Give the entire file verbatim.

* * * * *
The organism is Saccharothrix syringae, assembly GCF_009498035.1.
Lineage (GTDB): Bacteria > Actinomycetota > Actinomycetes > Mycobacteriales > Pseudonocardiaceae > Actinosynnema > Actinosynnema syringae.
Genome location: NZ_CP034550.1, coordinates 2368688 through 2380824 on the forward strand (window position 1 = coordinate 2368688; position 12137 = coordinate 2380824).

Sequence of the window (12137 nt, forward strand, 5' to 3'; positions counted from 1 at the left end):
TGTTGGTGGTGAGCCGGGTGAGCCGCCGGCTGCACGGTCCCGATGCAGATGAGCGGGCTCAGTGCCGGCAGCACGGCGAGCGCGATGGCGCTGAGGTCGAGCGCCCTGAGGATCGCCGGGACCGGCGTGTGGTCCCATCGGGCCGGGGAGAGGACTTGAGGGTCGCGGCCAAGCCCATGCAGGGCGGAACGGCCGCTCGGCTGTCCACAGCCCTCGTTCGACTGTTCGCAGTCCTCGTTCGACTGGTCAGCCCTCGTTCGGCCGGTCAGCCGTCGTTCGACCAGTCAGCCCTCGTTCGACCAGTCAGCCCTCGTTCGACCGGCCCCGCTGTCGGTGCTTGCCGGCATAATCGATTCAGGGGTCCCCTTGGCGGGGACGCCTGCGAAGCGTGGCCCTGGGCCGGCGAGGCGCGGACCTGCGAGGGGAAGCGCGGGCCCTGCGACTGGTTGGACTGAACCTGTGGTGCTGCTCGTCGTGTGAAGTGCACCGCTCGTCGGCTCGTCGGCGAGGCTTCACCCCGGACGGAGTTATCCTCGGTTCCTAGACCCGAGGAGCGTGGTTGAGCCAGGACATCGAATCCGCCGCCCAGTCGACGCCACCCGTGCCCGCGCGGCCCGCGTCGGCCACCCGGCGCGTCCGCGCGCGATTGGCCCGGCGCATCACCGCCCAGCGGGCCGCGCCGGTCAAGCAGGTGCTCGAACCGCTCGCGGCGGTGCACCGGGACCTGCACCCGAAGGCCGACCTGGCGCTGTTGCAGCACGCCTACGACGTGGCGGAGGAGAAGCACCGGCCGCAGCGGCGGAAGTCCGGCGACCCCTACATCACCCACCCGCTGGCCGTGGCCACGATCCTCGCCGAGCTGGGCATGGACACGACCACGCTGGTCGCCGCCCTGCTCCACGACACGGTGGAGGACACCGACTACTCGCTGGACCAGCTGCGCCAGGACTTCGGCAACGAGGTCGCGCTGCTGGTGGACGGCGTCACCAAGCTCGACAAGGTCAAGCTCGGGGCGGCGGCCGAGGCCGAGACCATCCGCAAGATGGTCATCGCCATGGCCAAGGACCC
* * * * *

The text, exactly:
The organism is Saccharothrix syringae, assembly GCF_009498035.1.
Lineage (GTDB): Bacteria > Actinomycetota > Actinomycetes > Mycobacteriales > Pseudonocardiaceae > Actinosynnema > Actinosynnema syringae.
Genome location: NZ_CP034550.1, coordinates 2368688 through 2380824 on the forward strand (window position 1 = coordinate 2368688; position 12137 = coordinate 2380824).

Sequence of the window (12137 nt, forward strand, 5' to 3'; positions counted from 1 at the left end):
TGTTGGTGGTGAGCCGGGTGAGCCGCCGGCTGCACGGTCCCGATGCAGATGAGCGGGCTCAGTGCCGGCAGCACGGCGAGCGCGATGGCGCTGAGGTCGAGCGCCCTGAGGATCGCCGGGACCGGCGTGTGGTCCCATCGGGCCGGGGAGAGGACTTGAGGGTCGCGGCCAAGCCCATGCAGGGCGGAACGGCCGCTCGGCTGTCCACAGCCCTCGTTCGACTGTTCGCAGTCCTCGTTCGACTGGTCAGCCCTCGTTCGGCCGGTCAGCCGTCGTTCGACCAGTCAGCCCTCGTTCGACCAGTCAGCCCTCGTTCGACCGGCCCCGCTGTCGGTGCTTGCCGGCATAATCGATTCAGGGGTCCCCTTGGCGGGGACGCCTGCGAAGCGTGGCCCTGGGCCGGCGAGGCGCGGACCTGCGAGGGGAAGCGCGGGCCCTGCGACTGGTTGGACTGAACCTGTGGTGCTGCTCGTCGTGTGAAGTGCACCGCTCGTCGGCTCGTCGGCGAGGCTTCACCCCGGACGGAGTTATCCTCGGTTCCTAGACCCGAGGAGCGTGGTTGAGCCAGGACATCGAATCCGCCGCCCAGTCGACGCCACCCGTGCCCGCGCGGCCCGCGTCGGCCACCCGGCGCGTCCGCGCGCGATTGGCCCGGCGCATCACCGCCCAGCGGGCCGCGCCGGTCAAGCAGGTGCTCGAACCGCTCGCGGCGGTGCACCGGGACCTGCACCCGAAGGCCGACCTGGCGCTGTTGCAGCACGCCTACGACGTGGCGGAGGAGAAGCACCGGCCGCAGCGGCGGAAGTCCGGCGACCCCTACATCACCCACCCGCTGGCCGTGGCCACGATCCTCGCCGAGCTGGGCATGGACACGACCACGCTGGTCGCCGCCCTGCTCCACGACACGGTGGAGGACACCGACTACTCGCTGGACCAGCTGCGCCAGGACTTCGGCAACGAGGTCGCGCTGCTGGTGGACGGCGTCACCAAGCTCGACAAGGTCAAGCTCGGGGCGGCGGCCGAGGCCGAGACCATCCGCAAGATGGTCATCGCCATGGCCAAGGACCC